Structures called “council circles” were excavated in prehistoric Wichita sites. Archaeological excavations have suggested they consist of a central patio surrounded by four semi-subterranean structures. The function of the council circles is unclear. Archaeologist Waldo Wedel suggested in 1967 that they may be ceremonial structures, possibly associated with solstice observations. Recent analysis suggests that many non-local artifacts occur exclusively or primarily within council circles, implying the structures were occupied by political or religious leaders of Great Bend aspect peoples. Other archaeologists leave open the possibility that the council circle earthen works served a defensive role.…
Numerous archaeological sites in central Kansas near the Great Bend of the Arkansas River share common traits and are collectively known as the “Great Bend aspect.” Radiocarbon dates from these sites range from 1450 to 1700 CE. Great Bend aspect sites are generally accepted as ancestral to the Wichita peoples described by Francisco Vásquez de Coronado and other early European explorers. The discovery of limited quantities of European artifacts, such as chain mail and iron axe heads at several Great Bend sites, suggests contact with early Spanish explorers.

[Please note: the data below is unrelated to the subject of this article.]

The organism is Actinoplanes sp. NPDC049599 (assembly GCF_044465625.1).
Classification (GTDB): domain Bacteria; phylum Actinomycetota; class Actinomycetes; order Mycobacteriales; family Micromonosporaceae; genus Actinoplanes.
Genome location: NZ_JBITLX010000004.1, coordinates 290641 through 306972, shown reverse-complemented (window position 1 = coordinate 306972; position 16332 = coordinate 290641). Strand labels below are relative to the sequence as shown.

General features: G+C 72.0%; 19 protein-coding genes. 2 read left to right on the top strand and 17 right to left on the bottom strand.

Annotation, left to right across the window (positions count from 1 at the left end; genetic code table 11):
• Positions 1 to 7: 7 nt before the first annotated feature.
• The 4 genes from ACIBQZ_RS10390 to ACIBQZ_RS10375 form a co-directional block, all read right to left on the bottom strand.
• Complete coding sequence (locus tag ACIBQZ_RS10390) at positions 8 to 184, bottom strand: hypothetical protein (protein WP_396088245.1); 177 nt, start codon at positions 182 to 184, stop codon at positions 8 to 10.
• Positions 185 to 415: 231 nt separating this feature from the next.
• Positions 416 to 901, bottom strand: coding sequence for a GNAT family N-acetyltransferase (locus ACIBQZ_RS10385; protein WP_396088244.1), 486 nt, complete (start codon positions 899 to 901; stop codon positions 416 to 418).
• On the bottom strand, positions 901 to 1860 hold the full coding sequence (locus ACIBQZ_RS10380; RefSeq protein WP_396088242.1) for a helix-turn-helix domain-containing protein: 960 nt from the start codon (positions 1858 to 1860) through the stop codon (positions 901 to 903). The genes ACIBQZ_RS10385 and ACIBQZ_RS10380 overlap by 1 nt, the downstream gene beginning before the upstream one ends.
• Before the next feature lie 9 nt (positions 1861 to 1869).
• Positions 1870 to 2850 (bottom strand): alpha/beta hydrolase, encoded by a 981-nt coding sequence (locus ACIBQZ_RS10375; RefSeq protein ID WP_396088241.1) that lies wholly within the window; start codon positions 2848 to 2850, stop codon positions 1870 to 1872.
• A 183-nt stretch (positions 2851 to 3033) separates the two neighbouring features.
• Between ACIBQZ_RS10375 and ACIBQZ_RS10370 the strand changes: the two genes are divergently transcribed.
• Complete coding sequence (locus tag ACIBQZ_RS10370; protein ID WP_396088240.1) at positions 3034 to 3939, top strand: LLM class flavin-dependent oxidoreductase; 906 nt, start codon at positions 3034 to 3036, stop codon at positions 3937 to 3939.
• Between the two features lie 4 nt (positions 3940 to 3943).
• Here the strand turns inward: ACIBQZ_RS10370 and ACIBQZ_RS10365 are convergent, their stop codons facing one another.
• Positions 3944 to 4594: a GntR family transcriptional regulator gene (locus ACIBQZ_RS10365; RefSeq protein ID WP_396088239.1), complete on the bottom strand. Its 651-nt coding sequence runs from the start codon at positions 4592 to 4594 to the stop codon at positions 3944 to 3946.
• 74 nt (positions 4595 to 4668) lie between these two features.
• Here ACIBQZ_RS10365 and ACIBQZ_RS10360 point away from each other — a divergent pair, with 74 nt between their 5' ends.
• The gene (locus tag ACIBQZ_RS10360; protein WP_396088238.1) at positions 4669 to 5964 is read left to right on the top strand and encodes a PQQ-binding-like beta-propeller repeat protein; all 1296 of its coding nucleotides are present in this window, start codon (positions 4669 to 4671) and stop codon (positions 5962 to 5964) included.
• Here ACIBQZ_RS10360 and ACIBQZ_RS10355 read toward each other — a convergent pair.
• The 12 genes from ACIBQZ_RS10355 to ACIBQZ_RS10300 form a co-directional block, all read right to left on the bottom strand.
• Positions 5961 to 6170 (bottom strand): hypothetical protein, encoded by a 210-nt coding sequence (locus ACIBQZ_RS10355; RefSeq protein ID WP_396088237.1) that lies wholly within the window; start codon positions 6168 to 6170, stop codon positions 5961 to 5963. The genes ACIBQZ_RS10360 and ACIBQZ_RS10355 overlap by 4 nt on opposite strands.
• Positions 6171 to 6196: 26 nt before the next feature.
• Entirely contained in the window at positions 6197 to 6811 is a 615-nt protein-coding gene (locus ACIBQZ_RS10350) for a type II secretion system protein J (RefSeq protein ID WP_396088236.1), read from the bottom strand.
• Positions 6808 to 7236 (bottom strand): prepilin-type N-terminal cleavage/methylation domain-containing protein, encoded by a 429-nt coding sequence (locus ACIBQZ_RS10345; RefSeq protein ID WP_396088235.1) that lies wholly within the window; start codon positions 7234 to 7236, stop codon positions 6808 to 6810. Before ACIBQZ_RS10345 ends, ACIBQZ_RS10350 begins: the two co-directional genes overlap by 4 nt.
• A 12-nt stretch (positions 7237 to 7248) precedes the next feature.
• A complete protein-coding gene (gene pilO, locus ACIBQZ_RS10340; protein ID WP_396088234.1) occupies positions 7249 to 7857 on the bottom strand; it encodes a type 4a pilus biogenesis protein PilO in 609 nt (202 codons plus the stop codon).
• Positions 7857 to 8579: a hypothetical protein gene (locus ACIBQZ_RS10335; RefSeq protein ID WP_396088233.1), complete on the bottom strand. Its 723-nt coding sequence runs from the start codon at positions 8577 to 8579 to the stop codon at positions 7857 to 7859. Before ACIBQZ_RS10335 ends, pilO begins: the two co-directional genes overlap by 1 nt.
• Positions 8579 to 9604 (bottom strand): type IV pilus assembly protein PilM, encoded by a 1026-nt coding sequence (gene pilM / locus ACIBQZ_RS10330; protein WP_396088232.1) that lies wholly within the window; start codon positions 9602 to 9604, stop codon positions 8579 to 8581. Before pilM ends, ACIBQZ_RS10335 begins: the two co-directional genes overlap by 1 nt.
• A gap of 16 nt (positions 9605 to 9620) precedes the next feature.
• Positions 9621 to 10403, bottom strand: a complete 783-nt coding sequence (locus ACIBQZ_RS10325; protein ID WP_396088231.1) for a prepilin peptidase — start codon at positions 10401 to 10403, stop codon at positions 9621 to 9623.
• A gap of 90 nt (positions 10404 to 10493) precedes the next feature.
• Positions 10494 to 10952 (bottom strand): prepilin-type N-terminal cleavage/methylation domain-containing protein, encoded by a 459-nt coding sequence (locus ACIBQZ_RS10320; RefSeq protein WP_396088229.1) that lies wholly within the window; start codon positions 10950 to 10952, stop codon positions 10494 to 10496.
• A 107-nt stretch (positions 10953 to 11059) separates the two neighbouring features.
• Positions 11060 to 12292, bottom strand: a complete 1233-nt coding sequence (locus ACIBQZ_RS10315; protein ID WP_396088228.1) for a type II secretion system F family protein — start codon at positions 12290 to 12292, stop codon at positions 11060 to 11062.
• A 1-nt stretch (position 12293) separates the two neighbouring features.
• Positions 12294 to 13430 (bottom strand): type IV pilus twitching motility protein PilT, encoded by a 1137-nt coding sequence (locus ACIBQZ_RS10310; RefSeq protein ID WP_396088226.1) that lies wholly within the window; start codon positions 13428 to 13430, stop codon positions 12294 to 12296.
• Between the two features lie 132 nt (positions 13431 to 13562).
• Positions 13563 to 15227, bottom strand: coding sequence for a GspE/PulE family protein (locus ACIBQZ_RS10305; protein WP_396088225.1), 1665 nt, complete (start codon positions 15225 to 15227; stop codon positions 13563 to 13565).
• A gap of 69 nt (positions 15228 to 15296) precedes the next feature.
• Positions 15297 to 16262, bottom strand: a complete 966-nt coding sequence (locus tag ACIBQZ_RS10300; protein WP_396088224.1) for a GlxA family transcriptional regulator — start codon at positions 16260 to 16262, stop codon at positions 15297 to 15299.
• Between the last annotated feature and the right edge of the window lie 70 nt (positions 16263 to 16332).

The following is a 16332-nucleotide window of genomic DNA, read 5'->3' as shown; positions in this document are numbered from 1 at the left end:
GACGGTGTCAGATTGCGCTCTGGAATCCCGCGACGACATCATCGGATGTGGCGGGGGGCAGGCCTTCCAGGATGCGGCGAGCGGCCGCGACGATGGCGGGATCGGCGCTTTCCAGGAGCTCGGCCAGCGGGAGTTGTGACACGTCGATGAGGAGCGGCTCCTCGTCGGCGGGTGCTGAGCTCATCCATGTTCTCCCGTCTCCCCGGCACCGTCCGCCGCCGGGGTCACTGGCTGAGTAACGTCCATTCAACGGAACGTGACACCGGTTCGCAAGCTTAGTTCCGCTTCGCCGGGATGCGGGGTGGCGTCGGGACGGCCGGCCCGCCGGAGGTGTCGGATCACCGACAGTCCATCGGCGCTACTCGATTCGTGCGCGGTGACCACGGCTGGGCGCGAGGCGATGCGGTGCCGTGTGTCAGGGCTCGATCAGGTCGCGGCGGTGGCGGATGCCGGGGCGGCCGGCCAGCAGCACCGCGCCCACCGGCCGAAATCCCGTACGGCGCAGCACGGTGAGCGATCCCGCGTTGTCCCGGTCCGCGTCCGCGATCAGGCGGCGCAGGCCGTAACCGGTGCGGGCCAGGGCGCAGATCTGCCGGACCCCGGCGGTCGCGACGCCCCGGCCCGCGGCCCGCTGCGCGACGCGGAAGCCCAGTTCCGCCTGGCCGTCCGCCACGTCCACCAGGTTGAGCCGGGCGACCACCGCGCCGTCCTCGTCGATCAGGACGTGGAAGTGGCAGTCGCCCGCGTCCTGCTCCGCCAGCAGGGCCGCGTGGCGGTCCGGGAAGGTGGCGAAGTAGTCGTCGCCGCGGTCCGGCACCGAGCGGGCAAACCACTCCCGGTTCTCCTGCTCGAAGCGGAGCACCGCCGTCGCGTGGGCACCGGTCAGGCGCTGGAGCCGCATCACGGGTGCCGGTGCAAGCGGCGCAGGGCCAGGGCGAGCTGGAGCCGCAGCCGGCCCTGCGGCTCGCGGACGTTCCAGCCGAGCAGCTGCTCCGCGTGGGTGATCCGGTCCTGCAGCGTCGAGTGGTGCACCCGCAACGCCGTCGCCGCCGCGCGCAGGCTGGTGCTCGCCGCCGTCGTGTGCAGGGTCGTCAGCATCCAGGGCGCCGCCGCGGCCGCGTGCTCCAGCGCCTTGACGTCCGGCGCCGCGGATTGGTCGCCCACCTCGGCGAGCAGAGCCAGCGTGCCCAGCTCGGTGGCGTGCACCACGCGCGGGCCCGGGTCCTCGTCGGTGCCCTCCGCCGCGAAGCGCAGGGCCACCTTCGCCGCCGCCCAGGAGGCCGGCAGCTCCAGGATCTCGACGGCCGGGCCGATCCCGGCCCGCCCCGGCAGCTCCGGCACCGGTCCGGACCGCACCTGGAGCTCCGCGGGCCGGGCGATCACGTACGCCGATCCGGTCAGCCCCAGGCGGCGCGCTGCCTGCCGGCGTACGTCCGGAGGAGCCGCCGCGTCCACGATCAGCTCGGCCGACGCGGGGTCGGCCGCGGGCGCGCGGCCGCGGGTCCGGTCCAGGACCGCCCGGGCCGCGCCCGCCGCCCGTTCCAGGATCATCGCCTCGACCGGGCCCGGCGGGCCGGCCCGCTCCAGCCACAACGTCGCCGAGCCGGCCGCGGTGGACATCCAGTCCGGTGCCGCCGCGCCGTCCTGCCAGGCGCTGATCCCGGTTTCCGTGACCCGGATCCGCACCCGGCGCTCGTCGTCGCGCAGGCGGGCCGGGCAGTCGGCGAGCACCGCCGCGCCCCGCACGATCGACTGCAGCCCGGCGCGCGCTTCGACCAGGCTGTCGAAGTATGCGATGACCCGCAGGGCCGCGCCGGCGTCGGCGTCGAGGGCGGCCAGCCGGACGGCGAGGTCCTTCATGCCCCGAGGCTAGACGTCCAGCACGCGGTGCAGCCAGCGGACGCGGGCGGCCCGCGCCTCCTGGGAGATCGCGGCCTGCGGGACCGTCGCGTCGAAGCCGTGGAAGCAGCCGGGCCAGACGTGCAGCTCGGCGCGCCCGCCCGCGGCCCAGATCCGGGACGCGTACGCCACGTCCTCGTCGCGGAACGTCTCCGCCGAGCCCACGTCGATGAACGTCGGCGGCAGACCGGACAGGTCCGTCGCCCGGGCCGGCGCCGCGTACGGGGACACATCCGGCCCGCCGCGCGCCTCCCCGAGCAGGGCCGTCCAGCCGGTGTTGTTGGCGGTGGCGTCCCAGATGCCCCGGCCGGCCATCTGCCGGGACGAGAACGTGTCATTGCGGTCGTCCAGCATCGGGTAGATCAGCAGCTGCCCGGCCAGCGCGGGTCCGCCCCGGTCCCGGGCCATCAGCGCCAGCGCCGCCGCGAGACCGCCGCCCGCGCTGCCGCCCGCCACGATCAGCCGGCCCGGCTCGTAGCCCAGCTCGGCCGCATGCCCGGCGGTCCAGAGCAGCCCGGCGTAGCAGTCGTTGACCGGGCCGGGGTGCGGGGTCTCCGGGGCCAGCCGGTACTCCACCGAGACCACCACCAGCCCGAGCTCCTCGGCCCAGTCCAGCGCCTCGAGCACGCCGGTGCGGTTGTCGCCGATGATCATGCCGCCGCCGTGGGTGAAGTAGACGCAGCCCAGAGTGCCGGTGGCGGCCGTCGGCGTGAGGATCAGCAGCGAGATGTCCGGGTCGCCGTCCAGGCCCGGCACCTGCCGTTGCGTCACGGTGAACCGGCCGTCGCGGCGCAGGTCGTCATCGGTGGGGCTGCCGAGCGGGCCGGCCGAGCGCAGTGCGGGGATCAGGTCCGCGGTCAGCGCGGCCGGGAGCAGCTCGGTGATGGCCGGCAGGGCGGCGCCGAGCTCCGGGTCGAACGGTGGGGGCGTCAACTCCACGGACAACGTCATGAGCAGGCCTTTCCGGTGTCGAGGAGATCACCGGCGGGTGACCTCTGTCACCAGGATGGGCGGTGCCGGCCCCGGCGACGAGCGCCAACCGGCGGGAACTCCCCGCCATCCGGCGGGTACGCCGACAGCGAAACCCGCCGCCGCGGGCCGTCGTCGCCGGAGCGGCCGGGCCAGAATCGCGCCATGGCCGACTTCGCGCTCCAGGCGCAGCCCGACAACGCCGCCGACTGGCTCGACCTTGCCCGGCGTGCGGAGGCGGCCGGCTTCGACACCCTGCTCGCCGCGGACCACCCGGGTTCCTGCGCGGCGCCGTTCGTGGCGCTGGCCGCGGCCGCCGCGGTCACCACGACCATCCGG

The centuries have not been kind to the Wichita. Decimated by war and disease, they now number only about 2,500 people:
The Wichita had a large population in the time of Coronado and Oñate. One scholar estimates their numbers at 200,000. Certainly they numbered in the tens of thousands. They appeared to be much reduced by the time of the first French contacts with them in 1719, probably due in large part to epidemics of infectious disease to which they had no immunity. In 1790, it was estimated there were about 3,200 total Wichita. By 1868, the population was recorded as being 572 total Wichita. By the time of the census of 1937, there were only 100 Wichita officially left.
For nearly 400 years after Columbus first landed in the Bahamas, most–if not most–of the territory in the Americas was still occupied primarily by Indians. There’s a lot of history there, much of it yet to be discovered.
There’s been a lot of controversy and animosity over the years between archaeologists and Native American tribes, but I hope for everyone’s sakes that the lost city of Etzanoa can become a monument to both.